The recent election reminded me of a brush that I had with election-related appeals. A few years ago, I fervently drafted a brief in a primary-contest appeal under a looming deadline. As I neared completion, my pregnant wife called to inform me that she was in labor. No problem, right? I’ll get the deadline extended. As my partner (who was scheduled to celebrate his wedding anniversary on a relaxing getaway and instead had to help finalize the brief) can attest, however, contesting election results present some unique considerations and can lead to their own demanding and inflexible deadlines.
For example, contesting an election’s result requires some preparation and may necessitate truncated deadlines that would be atypical in a normal appeal. The Texas Election Code allows for accelerated appeals of both primary contests and general elections. Among other things, the Code and the Texas Rules of Appellate Procedure mandate that election appeals receive precedence. The Code also allows for issuing reasonable and appropriate orders to expedite the appeal like reducing the time allowed for briefing. Further, primary-contest appeals contain an inherent deadline. They can become moot when absentee balloting has begun or when the case is not properly resolved in time for election officials to comply with statutory deadlines for holding the general election. For the uninitiated appellate attorney, this means that the first step is researching how election contests are appealed and determining when the contest becomes moot.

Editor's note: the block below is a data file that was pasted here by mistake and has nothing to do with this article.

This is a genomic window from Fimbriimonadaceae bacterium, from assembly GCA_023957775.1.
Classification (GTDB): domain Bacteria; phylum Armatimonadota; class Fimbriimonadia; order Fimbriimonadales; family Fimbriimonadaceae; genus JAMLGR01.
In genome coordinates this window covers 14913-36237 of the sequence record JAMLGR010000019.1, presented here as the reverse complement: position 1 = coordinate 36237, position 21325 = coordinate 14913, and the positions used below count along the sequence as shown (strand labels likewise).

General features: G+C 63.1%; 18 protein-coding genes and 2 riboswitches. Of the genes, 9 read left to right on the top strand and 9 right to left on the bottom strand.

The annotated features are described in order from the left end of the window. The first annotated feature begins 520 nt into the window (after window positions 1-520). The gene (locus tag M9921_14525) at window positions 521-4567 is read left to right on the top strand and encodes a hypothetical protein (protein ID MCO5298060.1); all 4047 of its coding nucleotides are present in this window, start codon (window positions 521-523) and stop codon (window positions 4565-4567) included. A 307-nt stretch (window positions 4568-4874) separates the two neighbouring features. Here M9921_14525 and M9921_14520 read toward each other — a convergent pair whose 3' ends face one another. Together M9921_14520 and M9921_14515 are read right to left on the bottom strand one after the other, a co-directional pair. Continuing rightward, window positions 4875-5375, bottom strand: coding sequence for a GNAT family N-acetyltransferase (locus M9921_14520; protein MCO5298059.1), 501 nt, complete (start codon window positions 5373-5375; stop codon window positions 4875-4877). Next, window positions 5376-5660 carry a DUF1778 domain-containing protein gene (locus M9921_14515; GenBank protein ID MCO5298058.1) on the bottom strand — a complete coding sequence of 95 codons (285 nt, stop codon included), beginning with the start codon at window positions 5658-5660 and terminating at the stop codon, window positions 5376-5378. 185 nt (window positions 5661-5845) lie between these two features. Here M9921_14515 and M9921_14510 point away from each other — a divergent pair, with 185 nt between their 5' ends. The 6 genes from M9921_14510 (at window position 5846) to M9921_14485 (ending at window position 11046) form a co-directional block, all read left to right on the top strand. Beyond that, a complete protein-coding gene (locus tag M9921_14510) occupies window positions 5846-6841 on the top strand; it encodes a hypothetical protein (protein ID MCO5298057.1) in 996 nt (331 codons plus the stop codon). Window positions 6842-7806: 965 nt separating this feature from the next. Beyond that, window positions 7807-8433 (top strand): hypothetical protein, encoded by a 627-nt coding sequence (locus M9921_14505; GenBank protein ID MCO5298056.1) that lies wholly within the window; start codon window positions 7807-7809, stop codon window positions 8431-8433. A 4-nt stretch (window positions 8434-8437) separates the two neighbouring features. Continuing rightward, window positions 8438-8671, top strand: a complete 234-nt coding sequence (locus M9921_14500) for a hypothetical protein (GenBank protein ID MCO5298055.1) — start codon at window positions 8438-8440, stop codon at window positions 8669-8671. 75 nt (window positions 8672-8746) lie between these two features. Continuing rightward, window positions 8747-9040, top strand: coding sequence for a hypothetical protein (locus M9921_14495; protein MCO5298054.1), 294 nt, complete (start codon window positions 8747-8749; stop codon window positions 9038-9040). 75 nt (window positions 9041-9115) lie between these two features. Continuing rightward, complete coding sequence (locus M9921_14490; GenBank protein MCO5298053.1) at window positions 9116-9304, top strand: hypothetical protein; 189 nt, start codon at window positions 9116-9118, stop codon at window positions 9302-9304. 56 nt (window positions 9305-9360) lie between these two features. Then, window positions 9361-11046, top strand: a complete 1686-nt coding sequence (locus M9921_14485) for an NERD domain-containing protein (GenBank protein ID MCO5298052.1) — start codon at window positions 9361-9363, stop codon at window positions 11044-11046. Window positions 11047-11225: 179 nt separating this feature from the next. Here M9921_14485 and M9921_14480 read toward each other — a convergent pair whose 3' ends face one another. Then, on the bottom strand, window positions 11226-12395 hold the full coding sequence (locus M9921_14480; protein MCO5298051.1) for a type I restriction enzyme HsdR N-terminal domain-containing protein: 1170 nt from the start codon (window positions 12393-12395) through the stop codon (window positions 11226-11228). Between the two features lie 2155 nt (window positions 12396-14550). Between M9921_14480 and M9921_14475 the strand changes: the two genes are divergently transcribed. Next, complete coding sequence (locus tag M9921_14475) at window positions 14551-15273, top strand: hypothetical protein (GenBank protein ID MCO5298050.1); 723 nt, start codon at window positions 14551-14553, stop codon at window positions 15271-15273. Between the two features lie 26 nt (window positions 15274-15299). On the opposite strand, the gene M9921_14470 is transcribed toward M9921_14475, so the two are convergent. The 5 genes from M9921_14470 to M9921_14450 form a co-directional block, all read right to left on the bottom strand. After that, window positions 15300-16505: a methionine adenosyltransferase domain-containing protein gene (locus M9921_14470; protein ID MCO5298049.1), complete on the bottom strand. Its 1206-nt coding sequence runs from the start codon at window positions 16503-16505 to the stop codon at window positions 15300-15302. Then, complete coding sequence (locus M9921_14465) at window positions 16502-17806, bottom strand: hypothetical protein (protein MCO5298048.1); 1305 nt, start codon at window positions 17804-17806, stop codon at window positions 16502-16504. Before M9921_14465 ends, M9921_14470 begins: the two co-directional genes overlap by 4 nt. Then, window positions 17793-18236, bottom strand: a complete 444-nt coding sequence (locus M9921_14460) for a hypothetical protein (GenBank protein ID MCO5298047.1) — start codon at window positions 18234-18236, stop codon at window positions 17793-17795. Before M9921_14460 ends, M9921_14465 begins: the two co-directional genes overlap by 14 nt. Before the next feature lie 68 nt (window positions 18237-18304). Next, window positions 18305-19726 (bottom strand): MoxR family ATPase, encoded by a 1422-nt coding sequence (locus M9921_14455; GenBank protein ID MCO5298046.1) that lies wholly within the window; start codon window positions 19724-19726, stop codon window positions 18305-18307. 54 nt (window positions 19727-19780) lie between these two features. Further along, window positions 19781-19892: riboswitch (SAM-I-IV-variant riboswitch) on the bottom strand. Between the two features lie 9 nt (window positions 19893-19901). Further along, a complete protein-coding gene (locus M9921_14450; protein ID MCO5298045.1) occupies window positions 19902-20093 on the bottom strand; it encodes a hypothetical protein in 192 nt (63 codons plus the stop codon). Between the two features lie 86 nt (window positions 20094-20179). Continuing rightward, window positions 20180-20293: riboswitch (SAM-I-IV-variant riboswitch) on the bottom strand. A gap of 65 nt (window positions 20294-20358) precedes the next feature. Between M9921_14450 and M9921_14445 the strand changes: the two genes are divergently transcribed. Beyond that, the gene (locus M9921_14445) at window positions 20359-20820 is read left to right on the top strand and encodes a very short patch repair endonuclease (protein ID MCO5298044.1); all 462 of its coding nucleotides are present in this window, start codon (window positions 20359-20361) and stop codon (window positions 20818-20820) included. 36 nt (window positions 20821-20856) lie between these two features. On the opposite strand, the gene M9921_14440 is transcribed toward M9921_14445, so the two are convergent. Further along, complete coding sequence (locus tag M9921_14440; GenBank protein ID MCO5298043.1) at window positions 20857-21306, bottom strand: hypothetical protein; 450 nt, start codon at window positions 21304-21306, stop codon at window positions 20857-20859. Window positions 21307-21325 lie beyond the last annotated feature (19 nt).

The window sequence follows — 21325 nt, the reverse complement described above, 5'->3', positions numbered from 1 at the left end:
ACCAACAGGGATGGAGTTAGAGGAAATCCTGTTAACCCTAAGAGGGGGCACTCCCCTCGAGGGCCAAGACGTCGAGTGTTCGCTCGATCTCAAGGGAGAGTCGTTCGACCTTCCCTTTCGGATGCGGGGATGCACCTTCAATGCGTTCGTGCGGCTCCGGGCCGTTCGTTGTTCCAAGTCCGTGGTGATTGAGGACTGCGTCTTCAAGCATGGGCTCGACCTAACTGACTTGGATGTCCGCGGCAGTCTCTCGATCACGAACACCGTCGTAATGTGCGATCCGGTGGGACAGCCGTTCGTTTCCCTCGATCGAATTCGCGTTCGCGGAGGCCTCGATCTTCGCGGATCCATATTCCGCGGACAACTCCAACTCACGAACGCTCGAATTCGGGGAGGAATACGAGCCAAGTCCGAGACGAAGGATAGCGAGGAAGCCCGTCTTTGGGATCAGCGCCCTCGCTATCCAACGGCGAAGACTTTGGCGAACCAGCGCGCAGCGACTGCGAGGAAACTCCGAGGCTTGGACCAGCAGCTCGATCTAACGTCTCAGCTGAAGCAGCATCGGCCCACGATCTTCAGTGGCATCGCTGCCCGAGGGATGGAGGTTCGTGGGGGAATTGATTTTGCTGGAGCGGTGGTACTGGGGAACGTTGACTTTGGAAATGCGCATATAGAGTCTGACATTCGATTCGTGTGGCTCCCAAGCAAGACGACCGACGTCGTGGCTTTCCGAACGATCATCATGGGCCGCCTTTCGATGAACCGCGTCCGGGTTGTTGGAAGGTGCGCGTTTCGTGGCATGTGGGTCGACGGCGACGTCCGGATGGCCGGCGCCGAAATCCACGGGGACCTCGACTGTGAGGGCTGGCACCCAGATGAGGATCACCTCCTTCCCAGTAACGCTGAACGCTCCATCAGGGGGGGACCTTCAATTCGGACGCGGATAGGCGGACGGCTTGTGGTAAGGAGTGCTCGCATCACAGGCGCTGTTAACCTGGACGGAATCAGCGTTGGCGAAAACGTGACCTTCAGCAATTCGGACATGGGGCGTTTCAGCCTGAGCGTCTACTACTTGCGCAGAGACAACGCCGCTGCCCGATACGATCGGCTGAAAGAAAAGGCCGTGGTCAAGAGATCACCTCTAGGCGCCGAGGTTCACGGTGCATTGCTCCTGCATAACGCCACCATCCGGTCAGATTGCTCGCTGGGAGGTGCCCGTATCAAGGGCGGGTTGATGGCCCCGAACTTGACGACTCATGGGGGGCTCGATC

The second step is utilizing election-contest related law to avoid the case becoming moot. While the law allows for expediting these appeals, it doesn’t hurt to remind the appellate court how it should treat these matters. For example, as we did in our case, it also doesn’t hurt to file a motion asking the appellate court to afford the case precedence and requesting any other necessary, and authorized, relief like shortening the briefing deadlines.
In the end, we timely filed the brief and my world was awash in a newfound joy. I can’t speak for my partner, however.
Image courtesy of Flickr by Miran Rijavec.